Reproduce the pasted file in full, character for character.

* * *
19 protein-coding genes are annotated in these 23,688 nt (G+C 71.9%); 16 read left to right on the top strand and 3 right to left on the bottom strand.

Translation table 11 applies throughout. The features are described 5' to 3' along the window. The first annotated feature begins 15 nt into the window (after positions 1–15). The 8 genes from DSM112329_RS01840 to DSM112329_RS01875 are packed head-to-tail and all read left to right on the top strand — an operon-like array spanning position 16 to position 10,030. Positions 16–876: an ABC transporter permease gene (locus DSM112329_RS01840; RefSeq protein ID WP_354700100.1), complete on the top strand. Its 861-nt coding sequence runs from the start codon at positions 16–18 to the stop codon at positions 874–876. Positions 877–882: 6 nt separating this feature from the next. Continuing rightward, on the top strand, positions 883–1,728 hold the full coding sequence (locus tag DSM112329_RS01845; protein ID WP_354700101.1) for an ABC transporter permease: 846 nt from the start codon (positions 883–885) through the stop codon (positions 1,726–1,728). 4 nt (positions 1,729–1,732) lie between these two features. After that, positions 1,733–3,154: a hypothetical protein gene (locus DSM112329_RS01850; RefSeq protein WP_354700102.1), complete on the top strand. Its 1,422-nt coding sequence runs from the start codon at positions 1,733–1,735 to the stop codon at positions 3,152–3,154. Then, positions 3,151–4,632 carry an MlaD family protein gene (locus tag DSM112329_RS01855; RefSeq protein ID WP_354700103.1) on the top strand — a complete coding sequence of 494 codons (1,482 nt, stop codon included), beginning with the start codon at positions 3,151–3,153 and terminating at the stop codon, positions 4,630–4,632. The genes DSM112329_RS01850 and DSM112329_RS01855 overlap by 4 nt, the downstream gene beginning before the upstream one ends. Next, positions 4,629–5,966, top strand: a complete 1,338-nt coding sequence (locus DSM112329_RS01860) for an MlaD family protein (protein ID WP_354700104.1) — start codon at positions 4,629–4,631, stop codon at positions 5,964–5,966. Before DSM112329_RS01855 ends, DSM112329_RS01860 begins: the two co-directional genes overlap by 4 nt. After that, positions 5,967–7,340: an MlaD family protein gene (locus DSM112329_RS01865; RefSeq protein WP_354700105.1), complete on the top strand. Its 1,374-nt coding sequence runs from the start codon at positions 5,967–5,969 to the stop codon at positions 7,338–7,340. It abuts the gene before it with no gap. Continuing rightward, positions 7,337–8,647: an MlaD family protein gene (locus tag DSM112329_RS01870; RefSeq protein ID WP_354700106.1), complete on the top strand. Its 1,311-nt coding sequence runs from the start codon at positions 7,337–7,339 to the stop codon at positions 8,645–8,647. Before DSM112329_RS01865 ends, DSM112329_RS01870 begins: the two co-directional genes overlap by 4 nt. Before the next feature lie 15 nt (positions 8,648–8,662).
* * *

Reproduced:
19 protein-coding genes are annotated in these 23,688 nt (G+C 71.9%); 16 read left to right on the top strand and 3 right to left on the bottom strand.

Translation table 11 applies throughout. The features are described 5' to 3' along the window. The first annotated feature begins 15 nt into the window (after positions 1–15). The 8 genes from DSM112329_RS01840 to DSM112329_RS01875 are packed head-to-tail and all read left to right on the top strand — an operon-like array spanning position 16 to position 10,030. Positions 16–876: an ABC transporter permease gene (locus DSM112329_RS01840; RefSeq protein ID WP_354700100.1), complete on the top strand. Its 861-nt coding sequence runs from the start codon at positions 16–18 to the stop codon at positions 874–876. Positions 877–882: 6 nt separating this feature from the next. Continuing rightward, on the top strand, positions 883–1,728 hold the full coding sequence (locus tag DSM112329_RS01845; protein ID WP_354700101.1) for an ABC transporter permease: 846 nt from the start codon (positions 883–885) through the stop codon (positions 1,726–1,728). 4 nt (positions 1,729–1,732) lie between these two features. After that, positions 1,733–3,154: a hypothetical protein gene (locus DSM112329_RS01850; RefSeq protein WP_354700102.1), complete on the top strand. Its 1,422-nt coding sequence runs from the start codon at positions 1,733–1,735 to the stop codon at positions 3,152–3,154. Then, positions 3,151–4,632 carry an MlaD family protein gene (locus tag DSM112329_RS01855; RefSeq protein ID WP_354700103.1) on the top strand — a complete coding sequence of 494 codons (1,482 nt, stop codon included), beginning with the start codon at positions 3,151–3,153 and terminating at the stop codon, positions 4,630–4,632. The genes DSM112329_RS01850 and DSM112329_RS01855 overlap by 4 nt, the downstream gene beginning before the upstream one ends. Next, positions 4,629–5,966, top strand: a complete 1,338-nt coding sequence (locus DSM112329_RS01860) for an MlaD family protein (protein ID WP_354700104.1) — start codon at positions 4,629–4,631, stop codon at positions 5,964–5,966. Before DSM112329_RS01855 ends, DSM112329_RS01860 begins: the two co-directional genes overlap by 4 nt. After that, positions 5,967–7,340: an MlaD family protein gene (locus DSM112329_RS01865; RefSeq protein WP_354700105.1), complete on the top strand. Its 1,374-nt coding sequence runs from the start codon at positions 5,967–5,969 to the stop codon at positions 7,338–7,340. It abuts the gene before it with no gap. Continuing rightward, positions 7,337–8,647: an MlaD family protein gene (locus tag DSM112329_RS01870; RefSeq protein ID WP_354700106.1), complete on the top strand. Its 1,311-nt coding sequence runs from the start codon at positions 7,337–7,339 to the stop codon at positions 8,645–8,647. Before DSM112329_RS01865 ends, DSM112329_RS01870 begins: the two co-directional genes overlap by 4 nt. Before the next feature lie 15 nt (positions 8,648–8,662).